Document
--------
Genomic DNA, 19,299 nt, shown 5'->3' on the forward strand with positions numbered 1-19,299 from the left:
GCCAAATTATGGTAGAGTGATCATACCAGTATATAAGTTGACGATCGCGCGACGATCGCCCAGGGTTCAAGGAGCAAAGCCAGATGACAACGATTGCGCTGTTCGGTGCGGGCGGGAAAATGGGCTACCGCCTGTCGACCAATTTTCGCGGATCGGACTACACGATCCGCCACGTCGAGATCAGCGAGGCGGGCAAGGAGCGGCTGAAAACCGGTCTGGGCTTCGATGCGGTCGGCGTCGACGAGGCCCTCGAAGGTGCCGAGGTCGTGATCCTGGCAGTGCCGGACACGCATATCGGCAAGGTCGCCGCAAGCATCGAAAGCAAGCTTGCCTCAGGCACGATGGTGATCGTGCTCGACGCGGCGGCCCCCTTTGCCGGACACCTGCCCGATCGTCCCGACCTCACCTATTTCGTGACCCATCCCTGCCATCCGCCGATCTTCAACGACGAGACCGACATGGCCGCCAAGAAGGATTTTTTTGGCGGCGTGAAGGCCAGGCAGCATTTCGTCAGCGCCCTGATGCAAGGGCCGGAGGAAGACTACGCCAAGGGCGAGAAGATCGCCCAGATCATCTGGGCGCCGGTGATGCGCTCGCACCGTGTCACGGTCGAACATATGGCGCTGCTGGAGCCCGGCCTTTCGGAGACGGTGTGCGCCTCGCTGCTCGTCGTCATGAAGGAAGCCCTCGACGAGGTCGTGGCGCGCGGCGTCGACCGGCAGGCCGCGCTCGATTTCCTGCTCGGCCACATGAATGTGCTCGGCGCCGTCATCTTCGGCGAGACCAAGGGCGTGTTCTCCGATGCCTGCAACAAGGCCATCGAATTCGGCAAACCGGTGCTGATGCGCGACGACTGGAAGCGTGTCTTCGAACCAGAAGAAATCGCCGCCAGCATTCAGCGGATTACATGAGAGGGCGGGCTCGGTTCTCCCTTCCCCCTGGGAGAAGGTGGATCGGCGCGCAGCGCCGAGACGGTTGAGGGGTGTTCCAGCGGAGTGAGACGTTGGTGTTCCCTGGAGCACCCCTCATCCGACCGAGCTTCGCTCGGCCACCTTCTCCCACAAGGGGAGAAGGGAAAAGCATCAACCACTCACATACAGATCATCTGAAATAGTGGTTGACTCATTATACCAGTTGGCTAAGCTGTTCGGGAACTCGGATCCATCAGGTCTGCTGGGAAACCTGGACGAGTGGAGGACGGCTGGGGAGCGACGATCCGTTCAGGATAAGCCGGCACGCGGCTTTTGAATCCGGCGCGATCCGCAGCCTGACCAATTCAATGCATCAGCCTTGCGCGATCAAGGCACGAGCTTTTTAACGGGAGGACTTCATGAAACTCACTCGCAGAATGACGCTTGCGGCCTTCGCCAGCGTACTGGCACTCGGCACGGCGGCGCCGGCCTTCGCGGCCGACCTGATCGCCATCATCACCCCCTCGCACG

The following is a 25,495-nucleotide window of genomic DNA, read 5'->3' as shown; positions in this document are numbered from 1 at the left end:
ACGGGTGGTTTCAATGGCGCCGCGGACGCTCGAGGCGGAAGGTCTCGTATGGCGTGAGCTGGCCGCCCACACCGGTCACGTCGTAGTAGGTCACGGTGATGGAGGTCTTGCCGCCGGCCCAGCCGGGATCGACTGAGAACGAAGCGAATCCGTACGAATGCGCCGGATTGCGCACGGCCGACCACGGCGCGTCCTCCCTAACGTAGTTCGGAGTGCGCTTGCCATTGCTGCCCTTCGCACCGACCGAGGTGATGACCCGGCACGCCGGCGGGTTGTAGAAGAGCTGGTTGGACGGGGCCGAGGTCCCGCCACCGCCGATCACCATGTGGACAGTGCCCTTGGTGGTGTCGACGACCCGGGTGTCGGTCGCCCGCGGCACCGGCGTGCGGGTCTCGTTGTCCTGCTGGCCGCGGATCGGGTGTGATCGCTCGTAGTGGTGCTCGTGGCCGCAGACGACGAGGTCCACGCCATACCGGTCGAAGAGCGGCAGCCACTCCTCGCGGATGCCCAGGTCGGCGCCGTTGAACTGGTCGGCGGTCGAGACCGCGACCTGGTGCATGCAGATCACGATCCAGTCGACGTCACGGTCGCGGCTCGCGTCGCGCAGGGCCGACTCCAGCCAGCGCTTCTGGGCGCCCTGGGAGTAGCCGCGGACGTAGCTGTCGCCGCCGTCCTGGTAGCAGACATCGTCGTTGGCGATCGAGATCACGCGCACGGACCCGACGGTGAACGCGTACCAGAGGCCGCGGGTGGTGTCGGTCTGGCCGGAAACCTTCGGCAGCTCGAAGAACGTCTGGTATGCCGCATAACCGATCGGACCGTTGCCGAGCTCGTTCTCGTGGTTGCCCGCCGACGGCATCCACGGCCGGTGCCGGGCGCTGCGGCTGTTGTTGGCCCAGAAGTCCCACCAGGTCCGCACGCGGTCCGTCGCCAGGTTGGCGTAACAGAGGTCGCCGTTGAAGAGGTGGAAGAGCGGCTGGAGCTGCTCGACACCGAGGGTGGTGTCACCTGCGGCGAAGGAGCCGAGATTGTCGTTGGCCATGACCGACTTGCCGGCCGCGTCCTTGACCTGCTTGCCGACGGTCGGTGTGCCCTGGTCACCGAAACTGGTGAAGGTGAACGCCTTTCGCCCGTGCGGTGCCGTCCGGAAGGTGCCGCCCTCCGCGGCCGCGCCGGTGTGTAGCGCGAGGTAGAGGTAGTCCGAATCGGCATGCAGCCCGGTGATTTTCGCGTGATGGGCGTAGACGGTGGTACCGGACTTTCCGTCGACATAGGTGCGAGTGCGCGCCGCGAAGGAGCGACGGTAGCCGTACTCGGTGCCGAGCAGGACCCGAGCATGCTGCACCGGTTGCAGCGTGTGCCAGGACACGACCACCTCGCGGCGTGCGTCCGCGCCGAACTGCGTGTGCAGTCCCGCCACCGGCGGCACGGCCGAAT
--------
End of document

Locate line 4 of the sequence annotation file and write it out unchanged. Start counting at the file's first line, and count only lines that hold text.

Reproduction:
ACGGGTGGTTTCAATGGCGCCGCGGACGCTCGAGGCGGAAGGTCTCGTATGGCGTGAGCTGGCCGCCCACACCGGTCACGTCGTAGTAGGTCACGGTGATGGAGGTCTTGCCGCCGGCCCAGCCGGGATCGACTGAGAACGAAGCGAATCCGTACGAATGCGCCGGATTGCGCACGGCCGACCACGGCGCGTCCTCCCTAACGTAGTTCGGAGTGCGCTTGCCATTGCTGCCCTTCGCACCGACCGAGGTGATGACCCGGCACGCCGGCGGGTTGTAGAAGAGCTGGTTGGACGGGGCCGAGGTCCCGCCACCGCCGATCACCATGTGGACAGTGCCCTTGGTGGTGTCGACGACCCGGGTGTCGGTCGCCCGCGGCACCGGCGTGCGGGTCTCGTTGTCCTGCTGGCCGCGGATCGGGTGTGATCGCTCGTAGTGGTGCTCGTGGCCGCAGACGACGAGGTCCACGCCATACCGGTCGAAGAGCGGCAGCCACTCCTCGCGGATGCCCAGGTCGGCGCCGTTGAACTGGTCGGCGGTCGAGACCGCGACCTGGTGCATGCAGATCACGATCCAGTCGACGTCACGGTCGCGGCTCGCGTCGCGCAGGGCCGACTCCAGCCAGCGCTTCTGGGCGCCCTGGGAGTAGCCGCGGACGTAGCTGTCGCCGCCGTCCTGGTAGCAGACATCGTCGTTGGCGATCGAGATCACGCGCACGGACCCGACGGTGAACGCGTACCAGAGGCCGCGGGTGGTGTCGGTCTGGCCGGAAACCTTCGGCAGCTCGAAGAACGTCTGGTATGCCGCATAACCGATCGGACCGTTGCCGAGCTCGTTCTCGTGGTTGCCCGCCGACGGCATCCACGGCCGGTGCCGGGCGCTGCGGCTGTTGTTGGCCCAGAAGTCCCACCAGGTCCGCACGCGGTCCGTCGCCAGGTTGGCGTAACAGAGGTCGCCGTTGAAGAGGTGGAAGAGCGGCTGGAGCTGCTCGACACCGAGGGTGGTGTCACCTGCGGCGAAGGAGCCGAGATTGTCGTTGGCCATGACCGACTTGCCGGCCGCGTCCTTGACCTGCTTGCCGACGGTCGGTGTGCCCTGGTCACCGAAACTGGTGAAGGTGAACGCCTTTCGCCCGTGCGGTGCCGTCCGGAAGGTGCCGCCCTCCGCGGCCGCGCCGGTGTGTAGCGCGAGGTAGAGGTAGTCCGAATCGGCATGCAGCCCGGTGATTTTCGCGTGATGGGCGTAGACGGTGGTACCGGACTTTCCGTCGACATAGGTGCGAGTGCGCGCCGCGAAGGAGCGACGGTAGCCGTACTCGGTGCCGAGCAGGACCCGAGCATGCTGCACCGGTTGCAGCGTGTGCCAGGACACGACCACCTCGCGGCGTGCGTCCGCGCCGAACTGCGTGTGCAGTCCCGCCACCGGCGGCACGGCCGAAT